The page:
Anguttara Nikaya


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Anguttara Nikāya
Pañcaka Nipāta
7. Saññā Vagga

The Numbers Bag
The Book of Fives

Sutta 69

Extreme Satisfaction

Translated from the Pali by Michael Olds

 


 

[1][pts] I HEAR TELL:

Once upon a time Bhagava, Savatthi-town, Anathapindika's Park, came-a revisiting. There, to the Beggars gathered round, he said:

Beggars!

And: "Broke Tooth!" the Beggars gathered round responded.

Then Bhagava said:

"Beggars! These five things when made become, when made a big deal of, result in extreme satisfaction, dispassion, ending, settling down, higher knowledge, self-awakening, Nibbāna.

What five?

Here a Beggar lives seeing the impure[1] nature of the body;
the disgusting nature of food,
perceiving nothing to delight in in all the world,
sees the impermanent nature of all own-made things,
and perceiving that death applies to the internal.[2]

Beggars! These five things when made become, when made a big deal of, result in extrame satisfaction[3], dispassion, ending, settling down, higher knowledge, self-awakening, Nibbāna.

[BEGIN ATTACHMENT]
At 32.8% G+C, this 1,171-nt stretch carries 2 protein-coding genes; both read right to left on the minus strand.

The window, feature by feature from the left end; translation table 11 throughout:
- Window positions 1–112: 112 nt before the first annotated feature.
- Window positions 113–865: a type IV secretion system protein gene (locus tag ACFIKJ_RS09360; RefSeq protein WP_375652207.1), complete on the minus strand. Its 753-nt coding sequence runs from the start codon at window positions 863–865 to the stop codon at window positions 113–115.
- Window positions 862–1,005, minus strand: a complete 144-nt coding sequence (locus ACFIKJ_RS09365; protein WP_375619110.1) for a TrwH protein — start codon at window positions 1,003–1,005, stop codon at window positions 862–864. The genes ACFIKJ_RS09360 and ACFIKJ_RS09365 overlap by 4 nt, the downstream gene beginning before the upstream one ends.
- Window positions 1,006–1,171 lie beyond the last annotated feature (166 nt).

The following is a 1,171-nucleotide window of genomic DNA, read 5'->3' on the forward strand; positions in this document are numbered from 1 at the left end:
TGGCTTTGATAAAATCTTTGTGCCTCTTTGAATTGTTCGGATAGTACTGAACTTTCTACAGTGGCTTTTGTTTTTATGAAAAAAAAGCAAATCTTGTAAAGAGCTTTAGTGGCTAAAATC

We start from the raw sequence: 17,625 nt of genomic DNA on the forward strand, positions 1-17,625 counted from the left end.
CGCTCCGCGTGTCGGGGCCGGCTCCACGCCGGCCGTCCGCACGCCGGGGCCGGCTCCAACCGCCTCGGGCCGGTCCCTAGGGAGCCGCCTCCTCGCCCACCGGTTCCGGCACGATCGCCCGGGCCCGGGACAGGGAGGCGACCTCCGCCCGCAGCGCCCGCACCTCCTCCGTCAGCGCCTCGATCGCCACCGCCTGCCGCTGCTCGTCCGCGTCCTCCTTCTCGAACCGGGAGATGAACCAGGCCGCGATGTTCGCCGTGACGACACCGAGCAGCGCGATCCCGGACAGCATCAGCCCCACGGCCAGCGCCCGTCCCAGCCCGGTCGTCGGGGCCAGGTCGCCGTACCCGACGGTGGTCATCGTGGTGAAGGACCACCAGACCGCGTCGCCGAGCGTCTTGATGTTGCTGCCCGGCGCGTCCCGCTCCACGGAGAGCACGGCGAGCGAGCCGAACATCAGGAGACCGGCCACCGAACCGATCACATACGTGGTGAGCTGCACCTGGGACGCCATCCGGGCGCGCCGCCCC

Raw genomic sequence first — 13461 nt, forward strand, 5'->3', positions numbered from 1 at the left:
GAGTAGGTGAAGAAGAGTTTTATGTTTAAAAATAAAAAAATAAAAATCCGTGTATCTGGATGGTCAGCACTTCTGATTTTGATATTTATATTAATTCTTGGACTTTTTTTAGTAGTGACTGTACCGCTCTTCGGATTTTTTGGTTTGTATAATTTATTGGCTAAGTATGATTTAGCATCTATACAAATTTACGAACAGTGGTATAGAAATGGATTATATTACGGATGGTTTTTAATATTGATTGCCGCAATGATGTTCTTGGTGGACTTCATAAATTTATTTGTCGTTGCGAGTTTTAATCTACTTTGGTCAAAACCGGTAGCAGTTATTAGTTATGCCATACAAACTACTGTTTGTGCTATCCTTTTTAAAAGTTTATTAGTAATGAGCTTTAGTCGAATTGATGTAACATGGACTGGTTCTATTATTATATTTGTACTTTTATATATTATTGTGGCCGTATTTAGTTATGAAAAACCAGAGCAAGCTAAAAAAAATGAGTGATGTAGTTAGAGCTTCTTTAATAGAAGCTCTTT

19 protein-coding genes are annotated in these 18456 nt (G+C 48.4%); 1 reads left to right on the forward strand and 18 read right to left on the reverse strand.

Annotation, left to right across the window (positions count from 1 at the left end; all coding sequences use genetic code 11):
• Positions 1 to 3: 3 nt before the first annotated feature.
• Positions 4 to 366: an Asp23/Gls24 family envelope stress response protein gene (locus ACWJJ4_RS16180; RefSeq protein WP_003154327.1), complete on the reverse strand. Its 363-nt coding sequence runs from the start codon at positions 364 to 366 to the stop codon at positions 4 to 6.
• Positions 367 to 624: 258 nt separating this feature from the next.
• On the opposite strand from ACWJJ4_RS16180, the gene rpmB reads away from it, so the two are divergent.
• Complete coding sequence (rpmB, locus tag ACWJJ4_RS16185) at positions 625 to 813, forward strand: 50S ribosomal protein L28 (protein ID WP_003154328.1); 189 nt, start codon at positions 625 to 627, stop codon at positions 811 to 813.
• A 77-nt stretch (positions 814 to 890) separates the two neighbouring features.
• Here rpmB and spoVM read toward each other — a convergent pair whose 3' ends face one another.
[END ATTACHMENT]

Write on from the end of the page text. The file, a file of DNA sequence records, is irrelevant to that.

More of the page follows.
[1] This is not a word with moral connotations in this use. It means something like physically dirty. "The intestines of a 50 year old man, beggars, look like a sewer that has not been cleaned in 50 years."

[2] The final phrase: maranasanna kho pan'assa ajjhattam supatthita hoti, translated by Hare: "...and the thought of death is by him inwardly well established," accords with the usual understanding. My interpretation is that this term "ajjhattam" is used to avoid the term "his own" or "own" "personal". But here it may have lead to a misunderstanding of the intent which I believe is the fact that one has come to see that "My own body" too will die, has not risen above that state, is subject to such an end as that. See: Satipatthana, Charnal Ground.

[3] Extreme Satisfaction is ekantanibbidaya. I assume most translators avoid the acceptable translation of this term as satisfaction for the reason that that word is most often heard in an exactly wrong way. Here the intended meaning is "having had enough" fed up. The difficulty with the word used by Hare and others (probably also myself!), "disgust" is that it is often heard in a way that reflects a non-Buddhist state of mind — "disgust" when understood as an active disliking — and the goal must taste of indifference, upekha, objective detachment; the reader should when coming across "disgust" in translations hear this as "an absense of taste for, an absense of gusto.

 


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